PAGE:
Minutes of the Bavarian Socialisation Commission, 1919

After the revolution of 1918, attempts began to impose socialisation as one of the main goals of social democracy. In Bavaria, Prime Minister Kurt Eisner (1867-1919) considered rapid socialisation infeasible in view of the catastrophic economic situation. Eisner strove for a gradual reorientation, in which production was to be placed at the service of the general public under state supervision without disabling private initiative though. A Socialisation Commission was therefore set up in December 1918, which was to merely have an advisory role.

It met for the first time on 22 January 1919 at the State Ministry of Finance in Munich. At this meeting the attendees, representatives of the state, the economy, employees and councils, elected a main commission (later called the main committee), which was to form sub-committees for various areas. The Commission mainly focused on electricity supply, banking and housing issues. The main committee was chaired by the national economist Lujo Brentano (1844-1931), his deputy was the independent finance minister in Eisner's cabinet, Edgar Jaffé (1866-1921).

By appointing additional members, the main committee initially expanded to become the "Sub-Commission for the Utilisation of Hydropower and Electricity Supply", which began its work on 31 January 1919 and ended it on 26 March 1919. Numerous experts were involved, such as Oskar von Miller (1855-1934).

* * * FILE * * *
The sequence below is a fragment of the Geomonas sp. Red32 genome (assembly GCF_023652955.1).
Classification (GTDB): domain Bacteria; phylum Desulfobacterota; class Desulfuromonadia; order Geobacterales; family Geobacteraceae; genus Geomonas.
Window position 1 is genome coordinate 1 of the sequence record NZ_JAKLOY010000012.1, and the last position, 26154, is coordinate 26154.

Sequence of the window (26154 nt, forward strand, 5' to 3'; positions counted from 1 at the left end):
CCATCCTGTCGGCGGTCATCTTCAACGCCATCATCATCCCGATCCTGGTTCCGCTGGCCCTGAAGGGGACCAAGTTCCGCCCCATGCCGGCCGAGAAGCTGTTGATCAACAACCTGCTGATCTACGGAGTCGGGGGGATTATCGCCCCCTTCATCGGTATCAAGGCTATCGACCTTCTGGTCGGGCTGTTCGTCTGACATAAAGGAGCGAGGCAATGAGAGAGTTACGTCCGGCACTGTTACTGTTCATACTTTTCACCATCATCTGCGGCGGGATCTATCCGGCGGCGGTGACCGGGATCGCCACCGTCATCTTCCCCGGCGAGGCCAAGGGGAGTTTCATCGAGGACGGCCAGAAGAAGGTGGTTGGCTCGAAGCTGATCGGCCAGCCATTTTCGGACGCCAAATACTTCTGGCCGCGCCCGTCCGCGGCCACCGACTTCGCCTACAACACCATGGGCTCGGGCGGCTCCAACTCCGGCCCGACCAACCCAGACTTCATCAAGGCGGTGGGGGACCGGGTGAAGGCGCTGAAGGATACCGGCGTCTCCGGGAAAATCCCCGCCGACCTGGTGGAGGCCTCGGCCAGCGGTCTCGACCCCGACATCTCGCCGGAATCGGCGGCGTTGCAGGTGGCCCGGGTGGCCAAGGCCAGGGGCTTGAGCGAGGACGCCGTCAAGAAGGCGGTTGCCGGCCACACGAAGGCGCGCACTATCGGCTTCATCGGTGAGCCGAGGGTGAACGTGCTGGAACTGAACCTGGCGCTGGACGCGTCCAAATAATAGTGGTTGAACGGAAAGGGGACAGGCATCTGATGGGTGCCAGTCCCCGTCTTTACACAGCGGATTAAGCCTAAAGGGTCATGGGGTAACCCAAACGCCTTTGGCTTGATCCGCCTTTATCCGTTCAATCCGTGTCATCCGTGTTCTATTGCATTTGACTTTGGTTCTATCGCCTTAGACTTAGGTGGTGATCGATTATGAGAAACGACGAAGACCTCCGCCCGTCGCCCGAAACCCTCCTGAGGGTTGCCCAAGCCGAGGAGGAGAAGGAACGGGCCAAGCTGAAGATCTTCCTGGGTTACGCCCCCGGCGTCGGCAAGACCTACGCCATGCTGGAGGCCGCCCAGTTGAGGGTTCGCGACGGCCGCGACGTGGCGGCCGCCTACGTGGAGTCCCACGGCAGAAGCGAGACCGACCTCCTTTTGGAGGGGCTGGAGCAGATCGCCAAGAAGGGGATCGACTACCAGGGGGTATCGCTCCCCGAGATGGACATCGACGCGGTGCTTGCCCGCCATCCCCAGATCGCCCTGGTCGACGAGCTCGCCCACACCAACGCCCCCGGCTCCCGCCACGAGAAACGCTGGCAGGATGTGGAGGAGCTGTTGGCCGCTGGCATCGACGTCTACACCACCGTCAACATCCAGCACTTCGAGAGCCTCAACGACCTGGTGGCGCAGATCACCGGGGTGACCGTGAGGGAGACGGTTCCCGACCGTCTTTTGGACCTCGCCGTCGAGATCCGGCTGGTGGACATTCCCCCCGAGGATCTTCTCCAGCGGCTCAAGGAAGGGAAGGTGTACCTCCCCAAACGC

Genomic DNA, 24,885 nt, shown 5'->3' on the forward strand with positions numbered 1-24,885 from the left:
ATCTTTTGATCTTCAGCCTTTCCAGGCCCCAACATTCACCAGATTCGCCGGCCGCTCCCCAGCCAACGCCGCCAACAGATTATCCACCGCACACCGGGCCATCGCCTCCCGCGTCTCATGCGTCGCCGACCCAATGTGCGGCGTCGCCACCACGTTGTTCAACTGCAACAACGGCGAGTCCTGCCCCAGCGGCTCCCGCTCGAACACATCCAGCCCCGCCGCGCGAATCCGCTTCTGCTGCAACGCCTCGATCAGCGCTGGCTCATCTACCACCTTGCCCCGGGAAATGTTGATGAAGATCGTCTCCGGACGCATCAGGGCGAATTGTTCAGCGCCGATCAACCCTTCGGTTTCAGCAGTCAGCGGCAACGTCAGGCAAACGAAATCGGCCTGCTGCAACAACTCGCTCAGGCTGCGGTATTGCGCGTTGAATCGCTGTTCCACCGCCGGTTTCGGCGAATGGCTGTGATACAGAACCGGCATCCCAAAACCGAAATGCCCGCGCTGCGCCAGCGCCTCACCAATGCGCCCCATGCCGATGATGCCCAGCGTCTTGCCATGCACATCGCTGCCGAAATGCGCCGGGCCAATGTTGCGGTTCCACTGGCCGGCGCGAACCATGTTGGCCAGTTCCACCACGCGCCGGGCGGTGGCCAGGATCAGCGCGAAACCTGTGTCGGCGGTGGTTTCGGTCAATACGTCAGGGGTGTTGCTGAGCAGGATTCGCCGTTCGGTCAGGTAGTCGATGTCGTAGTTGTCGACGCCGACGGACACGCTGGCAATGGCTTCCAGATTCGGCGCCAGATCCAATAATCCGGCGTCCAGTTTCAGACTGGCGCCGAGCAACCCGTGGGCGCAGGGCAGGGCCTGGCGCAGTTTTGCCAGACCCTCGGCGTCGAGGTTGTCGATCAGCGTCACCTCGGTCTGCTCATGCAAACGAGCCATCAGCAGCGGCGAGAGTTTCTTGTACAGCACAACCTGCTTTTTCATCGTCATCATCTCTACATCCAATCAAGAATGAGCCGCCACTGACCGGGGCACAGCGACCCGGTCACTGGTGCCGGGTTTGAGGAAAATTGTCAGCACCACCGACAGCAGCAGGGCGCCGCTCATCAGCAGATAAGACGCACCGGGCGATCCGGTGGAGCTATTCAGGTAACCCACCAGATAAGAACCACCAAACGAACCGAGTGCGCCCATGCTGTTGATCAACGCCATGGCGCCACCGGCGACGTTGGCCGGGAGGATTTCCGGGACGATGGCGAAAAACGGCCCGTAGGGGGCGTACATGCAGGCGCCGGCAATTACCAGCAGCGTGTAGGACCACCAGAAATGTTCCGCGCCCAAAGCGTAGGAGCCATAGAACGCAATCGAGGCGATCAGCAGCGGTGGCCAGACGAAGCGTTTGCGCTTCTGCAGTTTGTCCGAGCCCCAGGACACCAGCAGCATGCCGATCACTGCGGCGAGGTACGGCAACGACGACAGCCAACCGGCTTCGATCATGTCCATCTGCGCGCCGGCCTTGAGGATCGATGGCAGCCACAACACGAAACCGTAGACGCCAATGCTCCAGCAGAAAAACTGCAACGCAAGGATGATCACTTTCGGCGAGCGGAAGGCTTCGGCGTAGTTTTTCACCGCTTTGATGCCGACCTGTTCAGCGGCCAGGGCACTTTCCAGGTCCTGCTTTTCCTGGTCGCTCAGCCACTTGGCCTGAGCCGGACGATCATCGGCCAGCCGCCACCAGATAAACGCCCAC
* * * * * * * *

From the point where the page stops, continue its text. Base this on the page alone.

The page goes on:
On 22 February 1919, the main committee decided to start a study of urban housing conditions. In view of the turmoil following Kurt Eisner's assassination (21 February 1919), this committee did not meet again until 8 March 1919 and then decided to focus initially on mortgage banking.

The Sub-Commission for Mortgage Banking first met on 10 March 1919 and was renamed the "Sub-Commission for Mortgage Banking and Housing" on 29 March 1919. On 5 April 1919, she adjourned to 7 April 1919. The proclamation of the soviet republic in Bavaria on the night of 6 to 7 April 1919 however prevented another meeting and also put an end to the Bavarian Socialisation Commission's work.

Minutes exist for all 23 meetings from 22 January to 5 April 1919, usually in the form of printed minutes.

Florian Sepp

>> This collection is from the holdings of the Industrie- und Handelskammer für München und Oberbayern (Chambers of Industry and Commerce (IHK)).